This week I encourage you to consider how helpful you’re currently being to your customers and how you can continue to be just as helpful as they’ve always loved you to be, or become more helpful. I know that the rewards are there for companies and leaders who do take the time and make the effort to be helpful, because they have happier staffs and employees who stay with the company longer, fewer returns and refunds to deal with, customers who return and praise the company, and don’t have to spend as much on marketing and advertising because they’ve got great word of mouth and community advertising. How do you help your customers?

Patience and Progress

One of the things that’s been interesting as we’ve watched this virus challenge evolve and move through the first half of 2020 is how agonizingly slow it seems the learning process is. I don’t know that we often have the opportunity to really watch the learning process from day one. If we think about things that we’ve been working on for years like finding answers to cancer, or discussing the education system, or the different culture and race conflicts and genocides over the centuries, or even world hunger and the need for clean water, in many of the situations we’ve been able to make some progress and have a starting point at which to turn or can look at what people have done before us that has worked on one level or another.

And yes, in some ways we can turn to old standards to get some answers like doing autopsies, talking with medical professionals who have been part of crisis zones, and running known medical diagnostics on samples. But even now, some six months into this fight, we’re still learning new things every day and there’s still so much doctors don’t know yet and may not know for months if not years. You may have heard the saying that you can learn something new (and be good at it) by investing somewhere between 20 and 10,000 hours. I know, that’s a huge difference, but it depends on what you’re learning and how much of an expert you want to become at it. But as I’ve said before, learning really should be part of our whole lives, and we should be continually learning.

I think we forget how long some things do take, because we have so much at the tips of our fingers through the internet, or a few messages away through the internet with an expert who does know. These past six or so months have given those of us who are part of the general population, a really good idea of the roller coaster ride that doctors and scientists have gone on for many years with the cancer, Alzheimer/dementia and HIV studies just to name a few. I’m not saying that I think we need a shortcut or to have all the answers (although some more answers would be reassuring for everyone on all of these counts), but that the learning process, like success, sometimes takes a long time, certainly longer than we would like. Of course, there are often some things we can do to keep progress moving and continue learning and being successful, and sometimes that progress involves figuring out what doesn’t work.

How can you show patience while making progress on your success journey this week?

The Order of Success

Sometimes the order in which you do things really matters. Order is something you have to be conscious of when getting dressed each day (underwear goes on first), taxes can’t be filed until the year is up, you can’t get married before you’ve got a partner, you can’t admire a flower while it’s still a seed, you can’t get payment from a client before discussing or even doing the work. In these cases if you try to do things backwards you’ll often end up without success or with a big mess.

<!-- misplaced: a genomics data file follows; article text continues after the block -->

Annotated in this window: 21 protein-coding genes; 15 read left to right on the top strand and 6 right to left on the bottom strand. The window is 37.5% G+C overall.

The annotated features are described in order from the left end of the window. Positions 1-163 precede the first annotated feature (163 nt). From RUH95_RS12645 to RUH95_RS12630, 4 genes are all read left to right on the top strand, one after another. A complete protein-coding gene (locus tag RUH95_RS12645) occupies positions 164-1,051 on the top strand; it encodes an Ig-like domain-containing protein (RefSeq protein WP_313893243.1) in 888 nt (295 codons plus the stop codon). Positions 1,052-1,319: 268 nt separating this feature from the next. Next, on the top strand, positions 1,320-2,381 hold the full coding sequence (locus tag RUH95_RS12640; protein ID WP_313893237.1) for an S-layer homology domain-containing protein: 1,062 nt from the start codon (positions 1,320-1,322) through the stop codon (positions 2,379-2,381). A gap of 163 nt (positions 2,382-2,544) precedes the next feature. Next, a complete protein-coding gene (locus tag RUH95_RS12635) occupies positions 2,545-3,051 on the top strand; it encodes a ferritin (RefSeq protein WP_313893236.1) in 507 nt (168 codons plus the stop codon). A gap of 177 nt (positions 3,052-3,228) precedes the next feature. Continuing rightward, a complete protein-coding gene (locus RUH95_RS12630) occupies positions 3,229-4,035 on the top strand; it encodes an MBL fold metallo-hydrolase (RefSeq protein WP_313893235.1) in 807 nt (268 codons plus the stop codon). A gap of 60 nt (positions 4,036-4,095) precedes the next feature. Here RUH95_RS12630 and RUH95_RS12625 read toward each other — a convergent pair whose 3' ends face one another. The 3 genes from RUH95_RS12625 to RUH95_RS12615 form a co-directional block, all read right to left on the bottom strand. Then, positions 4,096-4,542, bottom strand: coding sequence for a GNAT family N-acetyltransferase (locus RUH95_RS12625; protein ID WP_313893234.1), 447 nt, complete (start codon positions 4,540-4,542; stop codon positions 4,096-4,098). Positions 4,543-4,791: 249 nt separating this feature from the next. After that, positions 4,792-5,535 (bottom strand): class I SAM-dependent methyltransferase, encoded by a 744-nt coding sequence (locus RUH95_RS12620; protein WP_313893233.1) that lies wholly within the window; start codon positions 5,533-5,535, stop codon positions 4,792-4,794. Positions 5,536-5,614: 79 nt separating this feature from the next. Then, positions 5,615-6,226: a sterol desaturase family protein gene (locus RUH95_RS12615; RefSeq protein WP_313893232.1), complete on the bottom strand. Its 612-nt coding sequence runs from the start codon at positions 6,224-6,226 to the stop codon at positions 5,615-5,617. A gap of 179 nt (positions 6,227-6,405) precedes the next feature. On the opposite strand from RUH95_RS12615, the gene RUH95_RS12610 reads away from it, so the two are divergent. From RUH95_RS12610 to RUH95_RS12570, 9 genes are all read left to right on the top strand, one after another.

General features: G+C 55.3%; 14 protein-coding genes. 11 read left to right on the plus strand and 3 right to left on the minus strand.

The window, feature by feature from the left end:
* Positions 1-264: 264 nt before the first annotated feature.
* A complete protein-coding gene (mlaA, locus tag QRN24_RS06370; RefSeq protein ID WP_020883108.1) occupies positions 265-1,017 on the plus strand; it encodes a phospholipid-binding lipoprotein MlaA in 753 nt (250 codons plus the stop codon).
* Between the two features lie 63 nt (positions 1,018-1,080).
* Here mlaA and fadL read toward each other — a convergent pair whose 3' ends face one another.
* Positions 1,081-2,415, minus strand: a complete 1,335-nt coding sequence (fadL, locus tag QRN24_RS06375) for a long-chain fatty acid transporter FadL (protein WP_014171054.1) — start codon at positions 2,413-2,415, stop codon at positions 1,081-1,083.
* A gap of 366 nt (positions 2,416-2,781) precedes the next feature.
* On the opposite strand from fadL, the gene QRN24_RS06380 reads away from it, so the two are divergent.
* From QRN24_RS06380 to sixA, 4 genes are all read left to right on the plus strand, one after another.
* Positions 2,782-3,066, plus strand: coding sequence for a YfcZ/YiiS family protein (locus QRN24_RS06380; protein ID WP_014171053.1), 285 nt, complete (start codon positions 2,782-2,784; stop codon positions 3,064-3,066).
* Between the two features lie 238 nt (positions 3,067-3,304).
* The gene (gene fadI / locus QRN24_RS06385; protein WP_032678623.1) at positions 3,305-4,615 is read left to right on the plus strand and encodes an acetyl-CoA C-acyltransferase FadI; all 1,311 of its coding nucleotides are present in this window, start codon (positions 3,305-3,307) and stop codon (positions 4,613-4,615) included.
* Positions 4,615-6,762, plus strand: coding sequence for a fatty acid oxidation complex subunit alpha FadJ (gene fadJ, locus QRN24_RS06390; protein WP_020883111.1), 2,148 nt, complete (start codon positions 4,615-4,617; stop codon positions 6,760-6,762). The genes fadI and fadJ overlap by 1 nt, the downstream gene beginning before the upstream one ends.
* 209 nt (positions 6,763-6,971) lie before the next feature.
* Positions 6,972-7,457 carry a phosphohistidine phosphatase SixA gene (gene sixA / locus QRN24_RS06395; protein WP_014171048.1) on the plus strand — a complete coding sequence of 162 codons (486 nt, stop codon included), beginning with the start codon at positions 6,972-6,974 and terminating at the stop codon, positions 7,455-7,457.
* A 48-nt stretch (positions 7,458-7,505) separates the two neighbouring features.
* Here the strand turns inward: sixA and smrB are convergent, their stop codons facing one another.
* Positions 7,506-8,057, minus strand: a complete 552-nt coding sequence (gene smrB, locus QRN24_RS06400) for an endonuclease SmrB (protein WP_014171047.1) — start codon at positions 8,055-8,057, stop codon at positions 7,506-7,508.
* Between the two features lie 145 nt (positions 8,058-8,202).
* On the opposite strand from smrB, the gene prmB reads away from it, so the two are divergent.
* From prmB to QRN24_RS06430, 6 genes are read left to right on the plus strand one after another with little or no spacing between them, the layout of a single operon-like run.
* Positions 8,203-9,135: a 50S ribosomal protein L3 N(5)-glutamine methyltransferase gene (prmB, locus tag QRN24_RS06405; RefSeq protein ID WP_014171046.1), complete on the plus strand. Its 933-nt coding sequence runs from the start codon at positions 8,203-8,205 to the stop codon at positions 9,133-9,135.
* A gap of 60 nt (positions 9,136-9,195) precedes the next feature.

Sometimes you’ve got some flexibility in the order, for example when you’re working on cutting the vegetables for a pasta salad, but ultimately you do have to cook the pasta before you can add it to the salad, or it won’t be a truly edible salad. Sometimes you can get lucky and do things out of order (for example when you don’t read the full instructions) and it still works out. Sometimes you can do things out of order or not read the directions and be able to fix it in the end or redo it without too much issue or extra time spent (of course this is both very frustrating and very relieving at the same time).

Sometimes it’s good to push the boundaries of order though. Sometimes it’s good to test things out a different way from how you’ve always done it. Sometimes we do things in a certain order because “that’s how we’ve always done it” so that’s how we do it, but that may not be the most efficient way or the most practical way or the best way based on how things have changed or developed. Order doesn’t usually take into account personal preference either. For example, sure you can still send a letter through the post office, it’s a fun and practical way to send things, but you can also email or call someone and get a much faster response. Another example is how we still can travel by horse and cart, but it’s also much faster and probably also safer to travel by car or plane or train. Another example is regarding seasoning in recipes, you may prefer more seasoning and should double the seasoning in the recipe, or be allergic to or dislike one of the suggested seasonings and should not include it.

The good news is there are plenty of smart people out there (in addition to yourself) that you can ask why something is done the way it’s done and contemplate if there’s a better way of doing something if you’re struggling or just curious. What order will you contemplate this week?

Independence Inspired Success

This coming weekend here in the US we’re celebrating the Fourth of July, or Independence Day, the day that congress declared independence from Great Britain. With all the talk that’s already been happening around the holiday I thought today I’d share some success insights based on this holiday.

It started with courage. It wasn’t easy at the time to choose to leave the safety of Britain, it wasn’t easy to start over in a completely foreign place without any of the resources that you’re used to having access to, it wasn’t easy to figure out a completely new place and the nature-based challenges that came along with it. So it took great courage for not only the first couple groups of people to head over to the US, but also for all people through Independence Day and the American Revolutionary War to choose this new and developing nation.